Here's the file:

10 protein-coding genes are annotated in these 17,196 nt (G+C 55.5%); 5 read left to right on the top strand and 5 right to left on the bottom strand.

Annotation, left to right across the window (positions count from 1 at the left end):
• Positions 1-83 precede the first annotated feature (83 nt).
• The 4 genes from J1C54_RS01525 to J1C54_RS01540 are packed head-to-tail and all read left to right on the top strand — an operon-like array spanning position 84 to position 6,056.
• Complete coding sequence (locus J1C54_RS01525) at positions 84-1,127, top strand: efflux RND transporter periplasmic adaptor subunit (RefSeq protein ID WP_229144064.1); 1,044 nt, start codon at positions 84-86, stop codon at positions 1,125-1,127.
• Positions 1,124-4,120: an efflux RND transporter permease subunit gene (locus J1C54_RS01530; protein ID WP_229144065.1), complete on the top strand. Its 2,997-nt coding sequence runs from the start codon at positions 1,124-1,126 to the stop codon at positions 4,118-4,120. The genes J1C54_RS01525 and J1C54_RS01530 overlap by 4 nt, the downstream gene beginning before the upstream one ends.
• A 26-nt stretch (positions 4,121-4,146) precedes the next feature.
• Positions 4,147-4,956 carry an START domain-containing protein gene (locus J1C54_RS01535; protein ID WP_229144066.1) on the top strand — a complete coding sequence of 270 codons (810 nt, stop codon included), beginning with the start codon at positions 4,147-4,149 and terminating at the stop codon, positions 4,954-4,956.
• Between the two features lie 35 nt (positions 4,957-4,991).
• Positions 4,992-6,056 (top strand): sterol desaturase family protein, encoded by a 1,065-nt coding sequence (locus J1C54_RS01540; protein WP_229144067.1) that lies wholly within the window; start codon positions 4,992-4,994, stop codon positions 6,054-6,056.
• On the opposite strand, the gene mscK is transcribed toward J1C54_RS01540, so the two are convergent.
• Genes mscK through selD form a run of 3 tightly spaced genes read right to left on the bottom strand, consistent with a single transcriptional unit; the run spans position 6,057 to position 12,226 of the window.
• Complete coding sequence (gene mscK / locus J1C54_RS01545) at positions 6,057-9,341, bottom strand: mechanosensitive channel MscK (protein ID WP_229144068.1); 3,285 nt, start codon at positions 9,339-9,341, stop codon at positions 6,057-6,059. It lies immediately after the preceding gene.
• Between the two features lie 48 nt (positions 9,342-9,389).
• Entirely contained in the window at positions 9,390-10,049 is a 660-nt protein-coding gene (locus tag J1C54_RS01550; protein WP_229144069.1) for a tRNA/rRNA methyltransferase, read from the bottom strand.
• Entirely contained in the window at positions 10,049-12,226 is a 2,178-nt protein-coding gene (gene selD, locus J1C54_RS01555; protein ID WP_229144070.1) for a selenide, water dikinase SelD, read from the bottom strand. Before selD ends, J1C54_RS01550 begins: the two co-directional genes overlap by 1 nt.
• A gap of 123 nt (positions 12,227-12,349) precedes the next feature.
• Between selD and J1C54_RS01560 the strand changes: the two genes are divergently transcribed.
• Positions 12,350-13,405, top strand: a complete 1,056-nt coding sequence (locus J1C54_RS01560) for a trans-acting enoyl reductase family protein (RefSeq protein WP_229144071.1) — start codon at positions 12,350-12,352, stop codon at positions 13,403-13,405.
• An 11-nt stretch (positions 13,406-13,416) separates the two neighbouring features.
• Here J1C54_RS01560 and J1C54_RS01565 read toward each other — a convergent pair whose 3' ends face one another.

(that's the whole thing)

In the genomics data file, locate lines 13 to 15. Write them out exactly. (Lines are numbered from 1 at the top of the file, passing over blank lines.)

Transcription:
• Complete coding sequence (gene mscK / locus J1C54_RS01545) at positions 6,057-9,341, bottom strand: mechanosensitive channel MscK (protein ID WP_229144068.1); 3,285 nt, start codon at positions 9,339-9,341, stop codon at positions 6,057-6,059. It lies immediately after the preceding gene.
• Between the two features lie 48 nt (positions 9,342-9,389).
• Entirely contained in the window at positions 9,390-10,049 is a 660-nt protein-coding gene (locus tag J1C54_RS01550; protein WP_229144069.1) for a tRNA/rRNA methyltransferase, read from the bottom strand.